The intensity and frequency of riots eased on Thursday, and businesses and residents are in the throes of repairing the damage to property and clearing the debris that has resulted from days of looting, arson and vandalism in KwaZulu-Natal and parts of Gauteng.
A screen grab taken from a video shows the damage inside a shopping mall following protests. Source: Courtesy Kierran Allen/via Reuters
Restoring supply of food and essentials
Following the widespread destruction of food and other manufacturing facilities, supermarkets and grocery stores as well as distribution infrastructure, the Consumer Goods Council of South Africa (CGCSA) has appealed to the government to provide effective protection to its retail, manufacturing and services sector members, and to provide for the safe passage of delivery vehicles and employees, in restoring the supply food, pharmaceutical and medical supplies to areas affected by looting.
The CGCSA also urged the government to open critical road networks such as the N3, and suspend tolls to enable the free flow of traffic.
The council said it is particularly concerned about the impact of the disruptions on food security across the country, and is calling on government’s support to avert an emerging humanitarian crisis.
“As CGCSA members are assessing the losses and damage caused, they are also rebuilding capacity to resume serving customers as soon as possible. The CGCSA members are united in their determination to do everything they can to restore the supply of food, essential groceries and general merchandise and meet the emerging humanitarian need,” CGCSA said.
The Shoprite Group said it’s working around the clock to restock and rebuild affected stores in KZN and Gauteng, and will re-open stores for business in these areas as soon as it is safe for both customers and employees. In other parts of the country, all the group’s stores are fully operational and fully stocked.
“The mayhem and destruction are everyone’s loss, particularly in a country ravaged by a poor economy and joblessness, which have been exacerbated by the pandemic. The riots are only making our challenges, including food security, greater,” the supermarket group said.
Staff and customers lend a hand
Shoprite added, “We are especially grateful to our loyal customers, many of whom have reached out and offered to help with clean-up operations and want to assure our customers that we are working day and night to continue to feed and support the nation.”
The group also thanked its employees for continuing to serve customers, and for going the extra mile under extremely trying conditions.
A video emerged on social media this week showing Shoprite and shopping centre employees pouring cooking oil onto the floor in front of the store entrance to prevent looters from entering.
Shoprite employees pored cooking oil outside the store so looters can’t get in. The video is pure gold ���������� pic.twitter.com/72A3p5SFIC— Tilka Paljk (@TilkaPaljk) July 15, 2021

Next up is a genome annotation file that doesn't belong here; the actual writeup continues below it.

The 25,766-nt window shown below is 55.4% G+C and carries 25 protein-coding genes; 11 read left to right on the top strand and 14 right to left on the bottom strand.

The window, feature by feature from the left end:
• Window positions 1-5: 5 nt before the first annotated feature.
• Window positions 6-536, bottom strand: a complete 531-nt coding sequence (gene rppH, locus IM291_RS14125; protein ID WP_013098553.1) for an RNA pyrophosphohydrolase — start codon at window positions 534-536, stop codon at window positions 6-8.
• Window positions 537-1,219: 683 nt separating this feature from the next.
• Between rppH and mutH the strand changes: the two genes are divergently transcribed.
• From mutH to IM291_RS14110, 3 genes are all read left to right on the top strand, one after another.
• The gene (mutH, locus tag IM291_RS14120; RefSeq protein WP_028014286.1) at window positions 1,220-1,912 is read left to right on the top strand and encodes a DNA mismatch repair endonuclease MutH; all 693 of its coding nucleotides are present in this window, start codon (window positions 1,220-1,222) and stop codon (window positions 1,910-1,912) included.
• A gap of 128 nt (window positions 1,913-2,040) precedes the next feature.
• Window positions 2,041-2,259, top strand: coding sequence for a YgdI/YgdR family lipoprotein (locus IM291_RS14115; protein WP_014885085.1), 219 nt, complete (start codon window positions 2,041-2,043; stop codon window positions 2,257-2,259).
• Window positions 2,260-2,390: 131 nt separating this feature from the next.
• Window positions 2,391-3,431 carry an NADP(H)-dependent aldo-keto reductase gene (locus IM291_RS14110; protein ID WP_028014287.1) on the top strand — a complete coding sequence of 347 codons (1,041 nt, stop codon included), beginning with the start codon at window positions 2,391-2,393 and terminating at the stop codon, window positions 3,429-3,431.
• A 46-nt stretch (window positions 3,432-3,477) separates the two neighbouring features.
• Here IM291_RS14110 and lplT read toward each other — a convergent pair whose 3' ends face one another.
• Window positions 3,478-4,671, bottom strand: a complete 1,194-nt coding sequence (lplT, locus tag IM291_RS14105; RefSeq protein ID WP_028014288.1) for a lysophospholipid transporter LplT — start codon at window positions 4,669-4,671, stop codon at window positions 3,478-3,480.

Employees at the Clicks Evaton store in Johannesburg also volunteered their time to help clean up the damage left by looters.
Our Clickers at Evaton store helped clear up the destruction in their own time to make sure we all keep going – they’re here for us, just as we’ll always be here for you. That won’t change. pic.twitter.com/SoRB42jsXY— Clicks (@Clicks_SA) July 16, 2021
Some Clicks stores in Gauteng and KZN remain closed, however details of updates on closures and reopening can be found on the retailer’s website.
Residents have also rallied together to help clean up the multiple shopping centres that were ransacked this week. Daily Maverick reported that in Alexandra, residents were cleaning debris at the Pan Africa Mall on Thursday, while in Soweto, communities had banded together to tidy Diepkloof Square and protect Maponya Mall. Similar activities were reported in Daveyton at Mayfield Square and Daveyton Mall as well as in Tembisa and Vosloorus.
Delivery of essentials
Massmart retailer Game said it has prioritised providing South Africans with essential goods in as many areas as possible, through its brick-and-mortar stores and its partnerships with Uber Eats and OneCart.
“Our ability to deliver online orders has been affected in some areas, such as Durban and surrounds, where routes have become inaccessible or unsafe,” explained Game’s vice president Andrew Stein. “We are proactively communicating with customers and doing all we can to minimise delays, including re-routing orders to operational stores and facilities. Our focus during this time is to ensure that our customers are able to shop essential items safely and conveniently.”
It’s the love and support for me �� Siyabonga.
Together, we will bounce back ���� Game’s got Mzansi, always! ���� #GotGame pic.twitter.com/XYQ22YtYGb— Game Stores SA (@Game_Stores) July 15, 2021
Stein said that the partnerships with Uber Eats and OneCart allow Game customers to place their orders online with on-demand delivery. This service is for essential items only.
“Delivery to our customers via the Game stores has been impacted, especially in KwaZulu-Natal, and operationally the team is communicating directly with customers via contact centres, as well as making every effort to ensure delivery of items in areas that have not been heavily affected by the unrest,” the retailer said in a statement.